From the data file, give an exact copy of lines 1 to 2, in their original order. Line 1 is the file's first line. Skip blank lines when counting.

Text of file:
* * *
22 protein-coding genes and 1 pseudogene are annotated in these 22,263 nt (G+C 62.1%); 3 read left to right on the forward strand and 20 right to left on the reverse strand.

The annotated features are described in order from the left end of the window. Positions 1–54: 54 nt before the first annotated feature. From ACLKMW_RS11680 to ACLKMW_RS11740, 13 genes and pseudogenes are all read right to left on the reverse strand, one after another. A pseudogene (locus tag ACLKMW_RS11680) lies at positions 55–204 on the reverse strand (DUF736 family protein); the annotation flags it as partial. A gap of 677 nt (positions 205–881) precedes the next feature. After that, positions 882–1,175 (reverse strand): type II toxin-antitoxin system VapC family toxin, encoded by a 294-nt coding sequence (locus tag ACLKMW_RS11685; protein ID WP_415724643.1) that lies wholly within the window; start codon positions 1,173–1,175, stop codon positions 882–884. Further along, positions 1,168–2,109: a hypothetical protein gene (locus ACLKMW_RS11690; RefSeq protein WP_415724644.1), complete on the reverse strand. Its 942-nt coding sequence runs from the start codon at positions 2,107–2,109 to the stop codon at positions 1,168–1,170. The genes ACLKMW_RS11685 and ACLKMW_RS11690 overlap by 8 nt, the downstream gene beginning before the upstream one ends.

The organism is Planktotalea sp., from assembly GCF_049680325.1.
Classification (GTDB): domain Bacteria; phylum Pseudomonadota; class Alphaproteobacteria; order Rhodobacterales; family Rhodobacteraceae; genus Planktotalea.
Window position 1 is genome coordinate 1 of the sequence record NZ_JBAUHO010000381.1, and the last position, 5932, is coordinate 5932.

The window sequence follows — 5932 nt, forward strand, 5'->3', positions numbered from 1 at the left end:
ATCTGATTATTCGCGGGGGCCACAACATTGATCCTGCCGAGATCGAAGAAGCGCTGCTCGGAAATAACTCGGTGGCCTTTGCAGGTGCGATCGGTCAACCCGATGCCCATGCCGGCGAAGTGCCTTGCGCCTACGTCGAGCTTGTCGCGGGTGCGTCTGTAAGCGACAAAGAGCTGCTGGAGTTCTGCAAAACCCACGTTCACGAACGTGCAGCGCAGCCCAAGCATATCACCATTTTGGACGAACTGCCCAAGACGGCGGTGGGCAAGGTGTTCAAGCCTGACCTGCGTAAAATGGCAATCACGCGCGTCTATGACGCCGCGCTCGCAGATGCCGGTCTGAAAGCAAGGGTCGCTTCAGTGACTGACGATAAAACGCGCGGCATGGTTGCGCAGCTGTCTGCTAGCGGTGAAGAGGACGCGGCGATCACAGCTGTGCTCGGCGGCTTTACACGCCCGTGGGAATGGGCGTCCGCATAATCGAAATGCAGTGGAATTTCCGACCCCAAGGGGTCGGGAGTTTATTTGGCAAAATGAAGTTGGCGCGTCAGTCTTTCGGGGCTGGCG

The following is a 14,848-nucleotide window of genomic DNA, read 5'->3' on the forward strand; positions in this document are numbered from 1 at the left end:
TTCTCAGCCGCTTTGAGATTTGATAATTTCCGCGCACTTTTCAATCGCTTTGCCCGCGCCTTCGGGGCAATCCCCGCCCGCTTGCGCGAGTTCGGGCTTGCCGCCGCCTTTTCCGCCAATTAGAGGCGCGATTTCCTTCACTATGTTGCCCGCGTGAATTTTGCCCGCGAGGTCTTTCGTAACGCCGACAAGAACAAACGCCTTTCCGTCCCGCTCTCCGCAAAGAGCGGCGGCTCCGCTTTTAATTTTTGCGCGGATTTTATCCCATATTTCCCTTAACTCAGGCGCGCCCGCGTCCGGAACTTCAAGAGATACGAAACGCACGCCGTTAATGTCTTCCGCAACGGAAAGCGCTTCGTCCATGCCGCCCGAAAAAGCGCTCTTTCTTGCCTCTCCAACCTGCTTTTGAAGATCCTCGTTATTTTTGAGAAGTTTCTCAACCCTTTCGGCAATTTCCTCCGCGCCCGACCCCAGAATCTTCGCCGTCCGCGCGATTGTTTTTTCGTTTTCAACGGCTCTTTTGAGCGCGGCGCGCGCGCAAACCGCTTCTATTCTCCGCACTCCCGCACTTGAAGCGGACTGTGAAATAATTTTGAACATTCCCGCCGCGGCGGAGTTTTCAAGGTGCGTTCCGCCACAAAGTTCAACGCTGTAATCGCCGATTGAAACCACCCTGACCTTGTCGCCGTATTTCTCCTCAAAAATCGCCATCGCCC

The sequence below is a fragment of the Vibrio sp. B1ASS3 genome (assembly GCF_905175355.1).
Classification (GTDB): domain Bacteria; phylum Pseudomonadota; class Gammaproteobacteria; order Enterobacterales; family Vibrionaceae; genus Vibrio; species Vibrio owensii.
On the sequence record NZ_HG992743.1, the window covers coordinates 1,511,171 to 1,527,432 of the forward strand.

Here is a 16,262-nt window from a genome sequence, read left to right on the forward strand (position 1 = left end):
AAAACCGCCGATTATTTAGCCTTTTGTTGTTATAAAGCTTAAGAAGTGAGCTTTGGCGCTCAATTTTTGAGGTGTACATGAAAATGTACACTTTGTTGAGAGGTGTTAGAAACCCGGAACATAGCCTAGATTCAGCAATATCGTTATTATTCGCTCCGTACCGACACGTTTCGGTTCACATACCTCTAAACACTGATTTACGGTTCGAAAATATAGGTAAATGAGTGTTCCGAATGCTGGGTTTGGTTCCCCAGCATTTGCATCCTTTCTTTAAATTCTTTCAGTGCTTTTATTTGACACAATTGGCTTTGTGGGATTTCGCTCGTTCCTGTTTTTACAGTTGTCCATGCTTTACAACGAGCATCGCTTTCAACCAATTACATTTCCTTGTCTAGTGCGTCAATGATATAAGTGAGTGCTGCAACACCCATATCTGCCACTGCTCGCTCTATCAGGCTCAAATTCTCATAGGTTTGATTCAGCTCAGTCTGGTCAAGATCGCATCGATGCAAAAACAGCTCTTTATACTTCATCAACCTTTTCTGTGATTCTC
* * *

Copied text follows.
22 protein-coding genes and 1 pseudogene are annotated in these 22,263 nt (G+C 62.1%); 3 read left to right on the forward strand and 20 right to left on the reverse strand.

The annotated features are described in order from the left end of the window. Positions 1–54: 54 nt before the first annotated feature. From ACLKMW_RS11680 to ACLKMW_RS11740, 13 genes and pseudogenes are all read right to left on the reverse strand, one after another. A pseudogene (locus tag ACLKMW_RS11680) lies at positions 55–204 on the reverse strand (DUF736 family protein); the annotation flags it as partial. A gap of 677 nt (positions 205–881) precedes the next feature. After that, positions 882–1,175 (reverse strand): type II toxin-antitoxin system VapC family toxin, encoded by a 294-nt coding sequence (locus tag ACLKMW_RS11685; protein ID WP_415724643.1) that lies wholly within the window; start codon positions 1,173–1,175, stop codon positions 882–884. Further along, positions 1,168–2,109: a hypothetical protein gene (locus ACLKMW_RS11690; RefSeq protein WP_415724644.1), complete on the reverse strand. Its 942-nt coding sequence runs from the start codon at positions 2,107–2,109 to the stop codon at positions 1,168–1,170. The genes ACLKMW_RS11685 and ACLKMW_RS11690 overlap by 8 nt, the downstream gene beginning before the upstream one ends.